I would have to agree with you Michael the way you put it - the physical part of the training of the elements of aikido movement are essential for the spiritual parts (ki no nagare) to produce the aiki-resolution. So for me, there is some aspect of "technique" which is absolutely essential, but this is only to allow the path of least resistance to manifest. Again, this training, which is really only training in where and how to move in order to support one's partner as his attack leads him to the mat, is so that the automatic trained responses only serve to add stability to the living, unfolding path, not to insure this attacker is going to the ground in a pre-determined path which may or may not be harmonious with the attack.

It's interesting to read that some practitioners change their minds about the validity of "IP" principles when they actually feel the principles in action. I have found that the feeling itself is much harder to deny, (even if defying reason in the person feeling it for the first time).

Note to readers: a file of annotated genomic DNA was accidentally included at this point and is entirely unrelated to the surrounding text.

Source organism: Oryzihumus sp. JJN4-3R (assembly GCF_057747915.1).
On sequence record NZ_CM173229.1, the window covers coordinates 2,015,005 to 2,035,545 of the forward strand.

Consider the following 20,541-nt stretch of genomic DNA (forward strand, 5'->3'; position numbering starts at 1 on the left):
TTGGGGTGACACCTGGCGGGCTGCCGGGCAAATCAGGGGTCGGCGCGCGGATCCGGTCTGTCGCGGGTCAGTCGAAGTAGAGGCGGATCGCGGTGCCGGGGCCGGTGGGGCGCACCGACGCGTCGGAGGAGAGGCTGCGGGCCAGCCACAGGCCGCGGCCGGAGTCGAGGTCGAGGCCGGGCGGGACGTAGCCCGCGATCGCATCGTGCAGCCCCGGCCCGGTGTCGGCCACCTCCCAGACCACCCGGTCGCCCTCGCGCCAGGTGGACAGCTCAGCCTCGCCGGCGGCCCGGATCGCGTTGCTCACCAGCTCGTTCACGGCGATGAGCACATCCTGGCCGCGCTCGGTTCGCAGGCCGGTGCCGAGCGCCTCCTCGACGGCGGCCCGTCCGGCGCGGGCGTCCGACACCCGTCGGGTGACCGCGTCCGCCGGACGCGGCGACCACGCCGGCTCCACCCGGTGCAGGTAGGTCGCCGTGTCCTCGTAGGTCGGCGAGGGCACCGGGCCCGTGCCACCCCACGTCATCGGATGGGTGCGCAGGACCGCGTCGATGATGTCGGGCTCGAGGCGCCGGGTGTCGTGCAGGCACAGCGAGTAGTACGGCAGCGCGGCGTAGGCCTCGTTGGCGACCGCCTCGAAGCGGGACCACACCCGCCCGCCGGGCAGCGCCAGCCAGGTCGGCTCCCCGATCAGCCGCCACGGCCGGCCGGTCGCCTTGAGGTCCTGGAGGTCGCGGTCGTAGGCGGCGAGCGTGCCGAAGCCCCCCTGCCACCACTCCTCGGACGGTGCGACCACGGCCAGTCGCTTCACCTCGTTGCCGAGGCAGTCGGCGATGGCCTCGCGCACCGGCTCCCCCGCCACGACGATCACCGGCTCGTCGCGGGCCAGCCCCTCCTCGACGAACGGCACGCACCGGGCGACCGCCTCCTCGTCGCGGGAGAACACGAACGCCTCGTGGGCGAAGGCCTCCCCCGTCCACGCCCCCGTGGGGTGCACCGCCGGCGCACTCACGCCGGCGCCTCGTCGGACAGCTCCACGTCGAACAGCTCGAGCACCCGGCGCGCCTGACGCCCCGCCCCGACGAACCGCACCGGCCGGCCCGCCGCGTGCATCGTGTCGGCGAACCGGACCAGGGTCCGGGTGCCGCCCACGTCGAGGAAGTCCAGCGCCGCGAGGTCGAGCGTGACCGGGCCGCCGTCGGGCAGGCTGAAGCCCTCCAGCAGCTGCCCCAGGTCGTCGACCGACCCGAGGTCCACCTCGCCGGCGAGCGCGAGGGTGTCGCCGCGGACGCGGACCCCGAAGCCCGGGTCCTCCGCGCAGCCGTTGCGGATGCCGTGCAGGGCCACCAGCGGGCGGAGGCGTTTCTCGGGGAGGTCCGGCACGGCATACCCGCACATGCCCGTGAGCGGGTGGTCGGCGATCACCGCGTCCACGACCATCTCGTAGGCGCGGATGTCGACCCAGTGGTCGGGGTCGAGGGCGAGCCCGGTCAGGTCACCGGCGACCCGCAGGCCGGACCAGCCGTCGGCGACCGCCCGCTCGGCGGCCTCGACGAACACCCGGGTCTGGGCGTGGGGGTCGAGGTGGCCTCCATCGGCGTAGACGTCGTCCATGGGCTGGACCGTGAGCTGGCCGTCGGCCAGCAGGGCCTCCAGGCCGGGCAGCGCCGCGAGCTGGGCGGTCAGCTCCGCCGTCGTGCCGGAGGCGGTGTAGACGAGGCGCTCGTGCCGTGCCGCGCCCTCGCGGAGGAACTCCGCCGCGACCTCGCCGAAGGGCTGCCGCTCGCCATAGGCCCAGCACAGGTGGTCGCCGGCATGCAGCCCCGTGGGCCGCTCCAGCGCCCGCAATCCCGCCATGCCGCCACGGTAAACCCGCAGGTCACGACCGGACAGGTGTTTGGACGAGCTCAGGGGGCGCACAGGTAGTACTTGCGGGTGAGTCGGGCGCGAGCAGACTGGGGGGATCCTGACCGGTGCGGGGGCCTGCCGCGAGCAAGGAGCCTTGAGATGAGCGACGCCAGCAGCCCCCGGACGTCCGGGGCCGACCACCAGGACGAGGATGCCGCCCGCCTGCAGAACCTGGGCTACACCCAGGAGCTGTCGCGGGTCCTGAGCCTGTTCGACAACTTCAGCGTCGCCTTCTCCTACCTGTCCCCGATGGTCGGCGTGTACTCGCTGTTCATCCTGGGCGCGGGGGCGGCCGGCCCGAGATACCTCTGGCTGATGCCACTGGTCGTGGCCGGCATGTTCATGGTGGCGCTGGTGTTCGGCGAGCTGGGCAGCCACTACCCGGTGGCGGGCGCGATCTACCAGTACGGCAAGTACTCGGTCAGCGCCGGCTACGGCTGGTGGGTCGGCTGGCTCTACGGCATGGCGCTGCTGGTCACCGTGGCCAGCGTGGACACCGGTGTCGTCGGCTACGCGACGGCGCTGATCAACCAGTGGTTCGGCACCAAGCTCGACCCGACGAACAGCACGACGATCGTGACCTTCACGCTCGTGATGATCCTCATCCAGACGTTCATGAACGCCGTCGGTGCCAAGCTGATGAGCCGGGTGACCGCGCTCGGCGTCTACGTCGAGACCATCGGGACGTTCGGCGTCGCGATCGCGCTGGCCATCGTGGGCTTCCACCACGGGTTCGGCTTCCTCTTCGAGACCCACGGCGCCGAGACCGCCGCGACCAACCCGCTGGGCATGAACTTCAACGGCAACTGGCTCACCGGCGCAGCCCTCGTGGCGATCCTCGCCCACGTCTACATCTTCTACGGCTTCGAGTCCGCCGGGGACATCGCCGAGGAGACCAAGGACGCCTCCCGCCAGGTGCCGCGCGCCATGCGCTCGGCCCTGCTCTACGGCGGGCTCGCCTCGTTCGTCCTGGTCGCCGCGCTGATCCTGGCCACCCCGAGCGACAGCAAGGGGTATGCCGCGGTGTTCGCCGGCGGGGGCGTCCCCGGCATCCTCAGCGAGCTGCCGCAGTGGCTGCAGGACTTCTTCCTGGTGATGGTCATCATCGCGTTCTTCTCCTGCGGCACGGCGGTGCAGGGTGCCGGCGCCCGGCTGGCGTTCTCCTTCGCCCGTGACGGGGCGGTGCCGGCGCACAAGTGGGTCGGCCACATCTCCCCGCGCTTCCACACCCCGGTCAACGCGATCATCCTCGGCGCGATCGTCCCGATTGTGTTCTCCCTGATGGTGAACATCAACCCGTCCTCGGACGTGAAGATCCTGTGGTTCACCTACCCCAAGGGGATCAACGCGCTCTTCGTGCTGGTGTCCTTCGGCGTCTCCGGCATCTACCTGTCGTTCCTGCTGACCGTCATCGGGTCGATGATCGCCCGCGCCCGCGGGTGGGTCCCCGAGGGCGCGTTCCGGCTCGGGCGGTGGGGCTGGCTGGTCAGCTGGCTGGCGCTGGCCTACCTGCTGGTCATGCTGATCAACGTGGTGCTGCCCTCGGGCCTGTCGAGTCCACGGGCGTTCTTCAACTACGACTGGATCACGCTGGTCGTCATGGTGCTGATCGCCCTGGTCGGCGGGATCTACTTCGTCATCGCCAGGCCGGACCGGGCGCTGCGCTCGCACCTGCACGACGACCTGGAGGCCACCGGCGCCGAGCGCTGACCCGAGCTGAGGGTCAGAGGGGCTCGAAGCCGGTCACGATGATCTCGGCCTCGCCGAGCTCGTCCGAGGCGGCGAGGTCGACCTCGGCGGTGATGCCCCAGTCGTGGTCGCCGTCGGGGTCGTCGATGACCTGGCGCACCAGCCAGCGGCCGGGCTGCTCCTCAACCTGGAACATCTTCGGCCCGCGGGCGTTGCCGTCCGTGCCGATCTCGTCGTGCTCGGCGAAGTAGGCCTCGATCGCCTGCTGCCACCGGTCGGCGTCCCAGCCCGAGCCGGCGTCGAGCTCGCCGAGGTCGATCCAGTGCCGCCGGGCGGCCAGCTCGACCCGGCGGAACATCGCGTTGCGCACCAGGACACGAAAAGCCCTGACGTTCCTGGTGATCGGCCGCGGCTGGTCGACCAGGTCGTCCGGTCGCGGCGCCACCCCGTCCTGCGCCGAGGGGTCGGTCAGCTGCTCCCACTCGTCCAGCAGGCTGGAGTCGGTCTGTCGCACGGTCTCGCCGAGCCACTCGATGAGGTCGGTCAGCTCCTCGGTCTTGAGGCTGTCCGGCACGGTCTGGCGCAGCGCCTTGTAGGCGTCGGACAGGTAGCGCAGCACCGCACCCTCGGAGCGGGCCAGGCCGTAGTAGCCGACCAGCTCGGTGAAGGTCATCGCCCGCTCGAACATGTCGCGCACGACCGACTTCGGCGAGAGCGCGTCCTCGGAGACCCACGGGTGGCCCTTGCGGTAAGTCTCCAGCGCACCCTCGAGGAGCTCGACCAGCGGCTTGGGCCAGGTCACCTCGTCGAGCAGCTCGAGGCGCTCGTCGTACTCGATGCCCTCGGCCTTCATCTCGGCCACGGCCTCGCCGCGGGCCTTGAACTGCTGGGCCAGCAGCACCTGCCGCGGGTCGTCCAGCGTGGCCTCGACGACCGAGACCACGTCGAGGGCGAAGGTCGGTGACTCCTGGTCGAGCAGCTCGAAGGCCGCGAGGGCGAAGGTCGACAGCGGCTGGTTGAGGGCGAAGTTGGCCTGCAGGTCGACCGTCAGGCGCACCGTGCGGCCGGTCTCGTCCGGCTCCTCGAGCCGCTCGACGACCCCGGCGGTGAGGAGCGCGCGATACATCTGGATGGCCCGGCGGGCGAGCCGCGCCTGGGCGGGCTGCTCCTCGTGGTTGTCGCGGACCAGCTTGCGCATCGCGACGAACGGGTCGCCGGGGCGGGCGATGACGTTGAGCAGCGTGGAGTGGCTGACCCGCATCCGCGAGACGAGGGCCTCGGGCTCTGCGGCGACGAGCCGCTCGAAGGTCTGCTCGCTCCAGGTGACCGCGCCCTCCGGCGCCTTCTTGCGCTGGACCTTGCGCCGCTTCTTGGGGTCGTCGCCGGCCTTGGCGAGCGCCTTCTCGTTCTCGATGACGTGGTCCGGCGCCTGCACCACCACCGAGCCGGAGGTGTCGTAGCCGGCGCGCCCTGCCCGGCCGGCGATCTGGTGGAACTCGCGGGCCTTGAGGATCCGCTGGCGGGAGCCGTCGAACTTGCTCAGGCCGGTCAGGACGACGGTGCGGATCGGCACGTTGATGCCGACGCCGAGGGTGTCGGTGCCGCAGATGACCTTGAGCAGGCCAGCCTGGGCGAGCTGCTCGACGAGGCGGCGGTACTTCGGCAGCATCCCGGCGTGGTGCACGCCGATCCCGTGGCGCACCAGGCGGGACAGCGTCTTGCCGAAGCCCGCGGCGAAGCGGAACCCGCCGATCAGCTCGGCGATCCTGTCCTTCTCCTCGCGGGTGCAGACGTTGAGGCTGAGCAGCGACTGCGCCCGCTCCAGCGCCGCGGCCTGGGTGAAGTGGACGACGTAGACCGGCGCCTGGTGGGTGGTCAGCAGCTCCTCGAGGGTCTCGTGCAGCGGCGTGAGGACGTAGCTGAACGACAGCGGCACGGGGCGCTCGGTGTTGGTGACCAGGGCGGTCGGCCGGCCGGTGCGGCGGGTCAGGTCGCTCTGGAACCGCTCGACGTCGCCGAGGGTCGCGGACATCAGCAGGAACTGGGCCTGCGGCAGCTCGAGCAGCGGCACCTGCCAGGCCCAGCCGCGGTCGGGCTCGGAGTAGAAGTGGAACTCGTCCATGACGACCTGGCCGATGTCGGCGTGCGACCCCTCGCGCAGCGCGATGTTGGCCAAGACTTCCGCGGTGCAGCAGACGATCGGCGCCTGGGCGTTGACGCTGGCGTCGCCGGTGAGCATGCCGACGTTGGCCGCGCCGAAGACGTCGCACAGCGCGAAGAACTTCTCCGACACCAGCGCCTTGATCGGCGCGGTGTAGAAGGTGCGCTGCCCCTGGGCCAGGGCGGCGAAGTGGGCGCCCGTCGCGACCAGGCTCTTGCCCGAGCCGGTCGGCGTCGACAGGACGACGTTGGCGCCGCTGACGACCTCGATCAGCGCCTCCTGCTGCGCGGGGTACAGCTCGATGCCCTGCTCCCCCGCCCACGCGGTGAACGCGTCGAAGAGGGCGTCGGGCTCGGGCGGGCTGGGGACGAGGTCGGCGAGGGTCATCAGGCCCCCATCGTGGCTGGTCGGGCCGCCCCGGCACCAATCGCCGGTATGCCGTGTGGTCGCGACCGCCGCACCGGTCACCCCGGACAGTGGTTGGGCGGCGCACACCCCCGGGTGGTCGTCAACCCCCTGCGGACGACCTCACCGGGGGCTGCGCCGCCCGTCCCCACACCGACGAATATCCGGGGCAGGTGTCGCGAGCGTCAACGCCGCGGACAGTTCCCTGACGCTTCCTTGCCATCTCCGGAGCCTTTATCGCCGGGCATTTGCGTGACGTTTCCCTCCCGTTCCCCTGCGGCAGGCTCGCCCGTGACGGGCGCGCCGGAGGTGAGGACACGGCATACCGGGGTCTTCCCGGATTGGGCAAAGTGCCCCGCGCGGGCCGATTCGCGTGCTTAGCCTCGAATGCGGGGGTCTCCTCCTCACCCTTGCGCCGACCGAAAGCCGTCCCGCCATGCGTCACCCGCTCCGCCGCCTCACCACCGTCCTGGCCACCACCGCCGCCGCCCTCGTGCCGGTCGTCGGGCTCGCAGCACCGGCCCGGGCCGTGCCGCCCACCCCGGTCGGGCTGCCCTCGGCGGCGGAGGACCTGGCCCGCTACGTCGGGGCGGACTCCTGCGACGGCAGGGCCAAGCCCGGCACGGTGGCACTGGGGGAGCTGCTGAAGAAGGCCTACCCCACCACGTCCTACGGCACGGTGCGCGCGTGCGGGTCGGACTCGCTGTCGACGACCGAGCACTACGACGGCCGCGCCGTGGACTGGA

If you're on the fence, or believe in the validity of what Osensei (and Dai Sensei Kanshu Sunadomari) called takemusu aiki, or even if you believe it is hogwash, I can show you what I am talking about if we can get together, and you are serious about the truth and efficacy of not relying on technique. (kool-aid is optional, lol)

I will be in the Washington D.C. area November 17-20, 2013 to speak and demonstrate at George Mason University at a class on the Body and Conflict, and my host is making arrangements for dojo time around that event. Currently it looks like my practice partners and I will be in an aikido dojo most of the time, the location of which we are in the process of locking down. If you contact me I will put you in touch with my host so we can coordinate.

Also planning some time in Western Canada, specifically Vancouver January 2014 and possibly the Edmonton area in the same trip. I'm in the process of making a domestic and international seminar/workshop schedule for 2014, so if anyone is interested in having me visit his or her area with this crazy stuff, please let me know. I hope this sounds less like an ad than an invitation to experience what the application of ki arising from benevolent intention feels like rather than dismissing it without first hand experience.

Respectfully,

Corky